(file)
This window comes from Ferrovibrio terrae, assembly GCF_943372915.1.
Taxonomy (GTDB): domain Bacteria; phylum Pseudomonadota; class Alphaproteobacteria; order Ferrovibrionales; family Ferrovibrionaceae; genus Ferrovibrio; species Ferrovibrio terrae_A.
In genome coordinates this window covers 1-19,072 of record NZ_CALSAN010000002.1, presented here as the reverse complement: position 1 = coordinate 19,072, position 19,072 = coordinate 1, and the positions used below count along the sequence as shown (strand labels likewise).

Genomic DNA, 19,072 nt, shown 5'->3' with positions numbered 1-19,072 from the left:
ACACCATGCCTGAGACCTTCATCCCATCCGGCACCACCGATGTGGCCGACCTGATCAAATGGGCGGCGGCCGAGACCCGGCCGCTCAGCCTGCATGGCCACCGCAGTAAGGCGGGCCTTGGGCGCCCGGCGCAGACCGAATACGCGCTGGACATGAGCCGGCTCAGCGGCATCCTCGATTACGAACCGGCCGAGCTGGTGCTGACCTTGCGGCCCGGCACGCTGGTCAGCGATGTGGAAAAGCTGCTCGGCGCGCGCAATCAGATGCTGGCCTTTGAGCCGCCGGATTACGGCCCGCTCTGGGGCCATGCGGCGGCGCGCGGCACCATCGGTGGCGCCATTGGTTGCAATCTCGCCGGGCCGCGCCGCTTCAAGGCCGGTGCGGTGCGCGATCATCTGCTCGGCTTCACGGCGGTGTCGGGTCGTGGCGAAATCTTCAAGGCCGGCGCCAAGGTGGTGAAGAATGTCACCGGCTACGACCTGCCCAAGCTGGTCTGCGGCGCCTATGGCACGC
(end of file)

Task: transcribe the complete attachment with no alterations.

This window comes from Ferrovibrio terrae, assembly GCF_943372915.1.
Taxonomy (GTDB): domain Bacteria; phylum Pseudomonadota; class Alphaproteobacteria; order Ferrovibrionales; family Ferrovibrionaceae; genus Ferrovibrio; species Ferrovibrio terrae_A.
In genome coordinates this window covers 1-19,072 of record NZ_CALSAN010000002.1, presented here as the reverse complement: position 1 = coordinate 19,072, position 19,072 = coordinate 1, and the positions used below count along the sequence as shown (strand labels likewise).

Genomic DNA, 19,072 nt, shown 5'->3' with positions numbered 1-19,072 from the left:
ACACCATGCCTGAGACCTTCATCCCATCCGGCACCACCGATGTGGCCGACCTGATCAAATGGGCGGCGGCCGAGACCCGGCCGCTCAGCCTGCATGGCCACCGCAGTAAGGCGGGCCTTGGGCGCCCGGCGCAGACCGAATACGCGCTGGACATGAGCCGGCTCAGCGGCATCCTCGATTACGAACCGGCCGAGCTGGTGCTGACCTTGCGGCCCGGCACGCTGGTCAGCGATGTGGAAAAGCTGCTCGGCGCGCGCAATCAGATGCTGGCCTTTGAGCCGCCGGATTACGGCCCGCTCTGGGGCCATGCGGCGGCGCGCGGCACCATCGGTGGCGCCATTGGTTGCAATCTCGCCGGGCCGCGCCGCTTCAAGGCCGGTGCGGTGCGCGATCATCTGCTCGGCTTCACGGCGGTGTCGGGTCGTGGCGAAATCTTCAAGGCCGGCGCCAAGGTGGTGAAGAATGTCACCGGCTACGACCTGCCCAAGCTGGTCTGCGGCGCCTATGGCACGC